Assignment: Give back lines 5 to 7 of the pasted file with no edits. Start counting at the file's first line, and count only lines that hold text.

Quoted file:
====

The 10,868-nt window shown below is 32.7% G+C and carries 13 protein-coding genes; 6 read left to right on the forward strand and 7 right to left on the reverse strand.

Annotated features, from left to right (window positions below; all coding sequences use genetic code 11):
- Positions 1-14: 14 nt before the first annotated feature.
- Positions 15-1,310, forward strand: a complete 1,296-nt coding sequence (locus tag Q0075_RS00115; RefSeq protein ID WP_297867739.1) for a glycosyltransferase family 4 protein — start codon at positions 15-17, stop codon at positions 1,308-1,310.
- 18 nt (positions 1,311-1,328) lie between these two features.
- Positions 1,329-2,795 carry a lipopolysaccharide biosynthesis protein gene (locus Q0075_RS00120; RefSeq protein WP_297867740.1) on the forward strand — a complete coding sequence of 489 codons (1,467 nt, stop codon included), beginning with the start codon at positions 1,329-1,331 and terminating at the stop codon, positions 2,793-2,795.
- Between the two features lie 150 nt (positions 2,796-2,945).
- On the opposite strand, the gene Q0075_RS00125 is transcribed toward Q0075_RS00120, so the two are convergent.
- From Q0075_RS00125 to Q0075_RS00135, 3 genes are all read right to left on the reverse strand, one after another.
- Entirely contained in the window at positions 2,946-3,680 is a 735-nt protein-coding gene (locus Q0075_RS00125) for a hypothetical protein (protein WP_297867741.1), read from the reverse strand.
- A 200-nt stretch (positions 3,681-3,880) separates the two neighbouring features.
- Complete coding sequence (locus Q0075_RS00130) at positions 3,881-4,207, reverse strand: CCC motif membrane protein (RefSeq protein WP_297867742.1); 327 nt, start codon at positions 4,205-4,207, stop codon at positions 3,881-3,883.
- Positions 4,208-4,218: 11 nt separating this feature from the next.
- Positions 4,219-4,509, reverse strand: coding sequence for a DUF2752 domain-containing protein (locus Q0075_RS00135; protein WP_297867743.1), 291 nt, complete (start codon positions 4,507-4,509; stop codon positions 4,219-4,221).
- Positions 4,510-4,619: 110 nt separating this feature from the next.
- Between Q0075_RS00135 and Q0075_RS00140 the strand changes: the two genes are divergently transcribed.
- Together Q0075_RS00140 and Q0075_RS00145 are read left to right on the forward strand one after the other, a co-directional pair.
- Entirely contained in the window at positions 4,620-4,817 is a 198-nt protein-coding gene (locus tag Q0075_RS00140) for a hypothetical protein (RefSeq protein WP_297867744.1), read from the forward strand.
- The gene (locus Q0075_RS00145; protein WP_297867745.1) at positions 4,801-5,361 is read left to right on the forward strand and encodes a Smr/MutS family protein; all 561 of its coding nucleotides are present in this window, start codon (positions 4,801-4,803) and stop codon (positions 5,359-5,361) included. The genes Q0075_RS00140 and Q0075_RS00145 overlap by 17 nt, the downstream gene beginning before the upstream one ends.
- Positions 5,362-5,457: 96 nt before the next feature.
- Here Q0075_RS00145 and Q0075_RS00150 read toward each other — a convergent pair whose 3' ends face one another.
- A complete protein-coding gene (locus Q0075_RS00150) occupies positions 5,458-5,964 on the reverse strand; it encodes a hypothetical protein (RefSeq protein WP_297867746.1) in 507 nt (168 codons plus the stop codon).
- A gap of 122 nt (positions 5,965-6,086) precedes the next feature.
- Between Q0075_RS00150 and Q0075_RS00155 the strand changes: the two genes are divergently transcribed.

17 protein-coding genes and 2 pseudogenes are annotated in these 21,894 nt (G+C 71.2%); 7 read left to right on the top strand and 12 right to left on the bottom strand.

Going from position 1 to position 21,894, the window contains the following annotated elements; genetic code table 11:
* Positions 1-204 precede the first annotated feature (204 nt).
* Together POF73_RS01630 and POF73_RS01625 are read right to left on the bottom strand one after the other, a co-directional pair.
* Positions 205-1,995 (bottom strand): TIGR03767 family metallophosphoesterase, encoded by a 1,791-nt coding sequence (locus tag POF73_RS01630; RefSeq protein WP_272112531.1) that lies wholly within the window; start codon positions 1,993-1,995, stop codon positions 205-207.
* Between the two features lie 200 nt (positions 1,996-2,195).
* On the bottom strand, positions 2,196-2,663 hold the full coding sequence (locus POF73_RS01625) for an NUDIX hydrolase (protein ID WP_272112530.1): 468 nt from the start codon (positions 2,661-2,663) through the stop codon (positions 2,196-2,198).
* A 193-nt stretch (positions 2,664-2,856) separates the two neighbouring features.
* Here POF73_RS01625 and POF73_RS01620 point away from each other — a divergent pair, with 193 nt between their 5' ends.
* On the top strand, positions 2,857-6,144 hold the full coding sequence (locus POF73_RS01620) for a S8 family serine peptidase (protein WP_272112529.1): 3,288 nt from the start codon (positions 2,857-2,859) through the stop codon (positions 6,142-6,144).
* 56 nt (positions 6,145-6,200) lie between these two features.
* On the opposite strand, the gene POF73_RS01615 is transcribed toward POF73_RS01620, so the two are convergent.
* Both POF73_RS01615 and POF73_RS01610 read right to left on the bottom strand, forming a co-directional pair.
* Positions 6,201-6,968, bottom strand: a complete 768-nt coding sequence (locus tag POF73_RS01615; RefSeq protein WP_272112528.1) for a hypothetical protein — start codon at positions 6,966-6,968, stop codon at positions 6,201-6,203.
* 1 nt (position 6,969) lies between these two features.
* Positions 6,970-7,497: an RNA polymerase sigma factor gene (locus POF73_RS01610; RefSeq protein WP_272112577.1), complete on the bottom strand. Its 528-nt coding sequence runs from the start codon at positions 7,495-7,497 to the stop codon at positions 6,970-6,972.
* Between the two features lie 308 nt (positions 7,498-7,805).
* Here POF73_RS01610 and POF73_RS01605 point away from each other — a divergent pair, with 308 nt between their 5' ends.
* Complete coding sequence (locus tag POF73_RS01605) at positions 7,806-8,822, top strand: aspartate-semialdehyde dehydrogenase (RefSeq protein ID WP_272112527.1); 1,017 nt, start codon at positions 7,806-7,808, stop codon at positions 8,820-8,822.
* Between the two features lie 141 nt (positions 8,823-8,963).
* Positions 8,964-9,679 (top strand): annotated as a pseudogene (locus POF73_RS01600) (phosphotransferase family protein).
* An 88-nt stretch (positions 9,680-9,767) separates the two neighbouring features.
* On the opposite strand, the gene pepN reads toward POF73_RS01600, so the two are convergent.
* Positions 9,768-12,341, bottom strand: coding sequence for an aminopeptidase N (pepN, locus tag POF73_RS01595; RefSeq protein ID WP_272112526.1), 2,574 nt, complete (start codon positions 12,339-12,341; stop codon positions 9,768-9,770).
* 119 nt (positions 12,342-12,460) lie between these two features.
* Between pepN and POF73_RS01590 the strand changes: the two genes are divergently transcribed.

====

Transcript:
- 18 nt (positions 1,311-1,328) lie between these two features.
- Positions 1,329-2,795 carry a lipopolysaccharide biosynthesis protein gene (locus Q0075_RS00120; RefSeq protein WP_297867740.1) on the forward strand — a complete coding sequence of 489 codons (1,467 nt, stop codon included), beginning with the start codon at positions 1,329-1,331 and terminating at the stop codon, positions 2,793-2,795.
- Between the two features lie 150 nt (positions 2,796-2,945).